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5th YRM 2014 Trieste

posted Sep 25, 2014, 8:40 AM by Stefano Varas

5th Young Researcher Meeting 2014 – Trieste

"Influence of the phosphorous precursors on the optical properties of SiO2-HfO2-P2O5 planar waveguides"

Iustyna Vasilchenko
University of Trento, department of physics,
CNR-IFN Trento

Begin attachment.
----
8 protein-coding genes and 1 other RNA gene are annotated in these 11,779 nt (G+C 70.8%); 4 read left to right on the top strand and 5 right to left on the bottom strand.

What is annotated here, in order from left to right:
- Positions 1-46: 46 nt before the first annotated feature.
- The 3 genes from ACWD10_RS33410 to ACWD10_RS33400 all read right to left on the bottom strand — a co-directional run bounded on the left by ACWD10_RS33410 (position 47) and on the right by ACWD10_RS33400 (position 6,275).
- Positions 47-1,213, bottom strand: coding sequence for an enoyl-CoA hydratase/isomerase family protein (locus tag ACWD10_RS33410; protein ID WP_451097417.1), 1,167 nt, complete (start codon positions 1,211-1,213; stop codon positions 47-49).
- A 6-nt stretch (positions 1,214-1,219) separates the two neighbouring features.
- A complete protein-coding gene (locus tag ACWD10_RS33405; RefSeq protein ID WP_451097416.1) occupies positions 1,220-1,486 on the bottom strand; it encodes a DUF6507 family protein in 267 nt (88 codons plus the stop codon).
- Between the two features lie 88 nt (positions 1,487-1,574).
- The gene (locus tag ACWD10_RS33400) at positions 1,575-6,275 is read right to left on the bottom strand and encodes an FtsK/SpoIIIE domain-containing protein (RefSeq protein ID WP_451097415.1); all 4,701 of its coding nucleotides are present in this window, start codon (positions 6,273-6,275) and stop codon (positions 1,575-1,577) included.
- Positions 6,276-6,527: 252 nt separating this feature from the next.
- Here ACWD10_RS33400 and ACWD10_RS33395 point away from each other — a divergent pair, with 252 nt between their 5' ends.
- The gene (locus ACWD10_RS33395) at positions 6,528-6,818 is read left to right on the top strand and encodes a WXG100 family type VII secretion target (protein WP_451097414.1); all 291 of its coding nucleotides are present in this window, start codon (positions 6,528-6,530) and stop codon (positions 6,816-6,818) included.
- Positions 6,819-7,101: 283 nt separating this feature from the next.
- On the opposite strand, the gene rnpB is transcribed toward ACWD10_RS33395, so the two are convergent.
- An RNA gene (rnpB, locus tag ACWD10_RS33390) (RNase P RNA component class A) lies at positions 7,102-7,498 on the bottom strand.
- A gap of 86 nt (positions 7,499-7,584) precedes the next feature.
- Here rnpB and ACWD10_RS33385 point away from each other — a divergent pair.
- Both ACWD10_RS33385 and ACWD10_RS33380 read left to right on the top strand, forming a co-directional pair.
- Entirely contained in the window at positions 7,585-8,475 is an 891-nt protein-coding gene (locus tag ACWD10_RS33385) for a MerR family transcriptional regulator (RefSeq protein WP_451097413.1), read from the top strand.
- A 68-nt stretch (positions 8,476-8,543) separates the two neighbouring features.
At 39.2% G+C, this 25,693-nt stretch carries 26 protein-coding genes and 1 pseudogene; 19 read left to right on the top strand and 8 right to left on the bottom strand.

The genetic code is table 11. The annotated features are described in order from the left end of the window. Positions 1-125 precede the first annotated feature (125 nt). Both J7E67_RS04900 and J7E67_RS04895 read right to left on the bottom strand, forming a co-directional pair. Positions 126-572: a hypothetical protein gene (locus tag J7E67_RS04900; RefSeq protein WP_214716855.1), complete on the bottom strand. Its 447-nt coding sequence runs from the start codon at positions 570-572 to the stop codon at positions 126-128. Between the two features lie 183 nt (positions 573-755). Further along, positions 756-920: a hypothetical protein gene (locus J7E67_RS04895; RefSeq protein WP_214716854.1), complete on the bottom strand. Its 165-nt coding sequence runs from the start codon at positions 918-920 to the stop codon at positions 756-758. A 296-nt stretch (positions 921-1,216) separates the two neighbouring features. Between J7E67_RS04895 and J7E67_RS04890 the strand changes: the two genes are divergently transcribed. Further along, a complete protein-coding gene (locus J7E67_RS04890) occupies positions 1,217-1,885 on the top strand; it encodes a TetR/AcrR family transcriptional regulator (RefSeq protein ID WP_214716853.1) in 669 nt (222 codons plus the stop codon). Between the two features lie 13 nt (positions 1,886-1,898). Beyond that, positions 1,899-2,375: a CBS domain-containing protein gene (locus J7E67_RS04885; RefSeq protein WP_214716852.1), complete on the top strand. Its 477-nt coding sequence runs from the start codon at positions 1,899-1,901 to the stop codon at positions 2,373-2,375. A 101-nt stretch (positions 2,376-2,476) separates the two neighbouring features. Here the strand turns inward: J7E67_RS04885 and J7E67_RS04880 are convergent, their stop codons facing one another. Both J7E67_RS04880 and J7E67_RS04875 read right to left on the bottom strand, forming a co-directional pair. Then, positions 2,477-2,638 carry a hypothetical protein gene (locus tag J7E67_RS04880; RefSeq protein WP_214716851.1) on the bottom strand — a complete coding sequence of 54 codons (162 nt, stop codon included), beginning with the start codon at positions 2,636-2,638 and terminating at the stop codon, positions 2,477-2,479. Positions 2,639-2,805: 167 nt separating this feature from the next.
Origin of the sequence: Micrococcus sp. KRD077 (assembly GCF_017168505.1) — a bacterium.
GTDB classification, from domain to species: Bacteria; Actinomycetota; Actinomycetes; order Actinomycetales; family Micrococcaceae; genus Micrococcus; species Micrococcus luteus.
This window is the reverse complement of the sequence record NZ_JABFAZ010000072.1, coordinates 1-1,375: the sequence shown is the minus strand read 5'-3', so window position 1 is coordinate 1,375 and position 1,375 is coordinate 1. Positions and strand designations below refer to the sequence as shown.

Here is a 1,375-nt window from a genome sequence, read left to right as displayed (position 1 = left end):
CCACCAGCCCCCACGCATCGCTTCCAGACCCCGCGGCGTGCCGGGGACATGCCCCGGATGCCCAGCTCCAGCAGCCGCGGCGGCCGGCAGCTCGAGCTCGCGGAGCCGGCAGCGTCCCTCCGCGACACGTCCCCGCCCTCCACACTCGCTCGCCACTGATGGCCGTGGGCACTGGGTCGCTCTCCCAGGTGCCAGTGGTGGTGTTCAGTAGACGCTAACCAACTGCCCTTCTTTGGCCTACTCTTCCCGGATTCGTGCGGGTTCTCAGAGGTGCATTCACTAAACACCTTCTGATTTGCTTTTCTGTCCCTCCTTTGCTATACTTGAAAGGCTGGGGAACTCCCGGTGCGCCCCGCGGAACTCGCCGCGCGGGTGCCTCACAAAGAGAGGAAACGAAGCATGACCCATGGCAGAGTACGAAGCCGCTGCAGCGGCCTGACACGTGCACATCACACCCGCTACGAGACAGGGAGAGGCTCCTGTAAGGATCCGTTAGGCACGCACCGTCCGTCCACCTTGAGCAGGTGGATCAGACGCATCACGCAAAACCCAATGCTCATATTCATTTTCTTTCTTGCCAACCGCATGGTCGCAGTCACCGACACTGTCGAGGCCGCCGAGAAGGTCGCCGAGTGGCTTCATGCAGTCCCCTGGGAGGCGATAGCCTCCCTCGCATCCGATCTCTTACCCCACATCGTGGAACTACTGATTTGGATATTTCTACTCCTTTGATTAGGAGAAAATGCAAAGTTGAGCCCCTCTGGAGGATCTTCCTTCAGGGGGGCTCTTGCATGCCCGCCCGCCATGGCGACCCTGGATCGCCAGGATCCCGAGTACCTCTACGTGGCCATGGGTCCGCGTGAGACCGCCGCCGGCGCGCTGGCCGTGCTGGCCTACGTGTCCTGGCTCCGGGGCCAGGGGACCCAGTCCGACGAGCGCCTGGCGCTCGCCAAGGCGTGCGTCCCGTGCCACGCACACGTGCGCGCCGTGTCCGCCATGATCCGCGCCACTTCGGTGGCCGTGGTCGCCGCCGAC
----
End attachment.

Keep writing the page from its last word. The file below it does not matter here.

The needs for compact and efficient photonic devices obtained by rare earth-activated glasses, such as fibers and lightwave planar circuits, still drive the research of novel glass composition and optimized fabrication protocols. It’s demonstrated by a rich literature and by several devices present on the market that sol-gel processes can be effectively used for integrated optics. Miniature size and performances of integrated lasers and amplifiers are mainly linked to rare earth doping level, which must be maximized, without quenching the fluorescence of the doped material. Cross relaxation between neighboring erbium ions leads to the quenching of the fluorescence and toо fast de-excitation within erbium clusters. The clusters have the strongest influence on the decrease of the lifetime. Hence, it is important to eliminate them by dissolving the rare-earth ions into the glass matrix. A way to do this is to improve the silica glass matrix by adding co-doping agents, such as P2O5 or A12O3. We have already demonstrated that the silica-hafnia system is a viable route for the preparation of active waveguides by sol-gel approach. On the basis of that, we have investigated planar waveguides with compositions (70-x)SiO2-30HfO2 -хP2O5 (х= 5, 10 mol %), activated by 0.5 mol% Er3+ ions. Planar waveguides were fabricated by sol-gel method and dip-coating technique. The main attention was paid on the influence of different phosphorous oxides precursors, on the fabrication process and on the optical parameters. Prepared planar waveguides were characterized by modal spectroscopy, optical transmittance, time resolved photoluminescence measurements. This research is performed in the framework of MAE (2013–2015) and CNR-PAS (2014-2016) projects.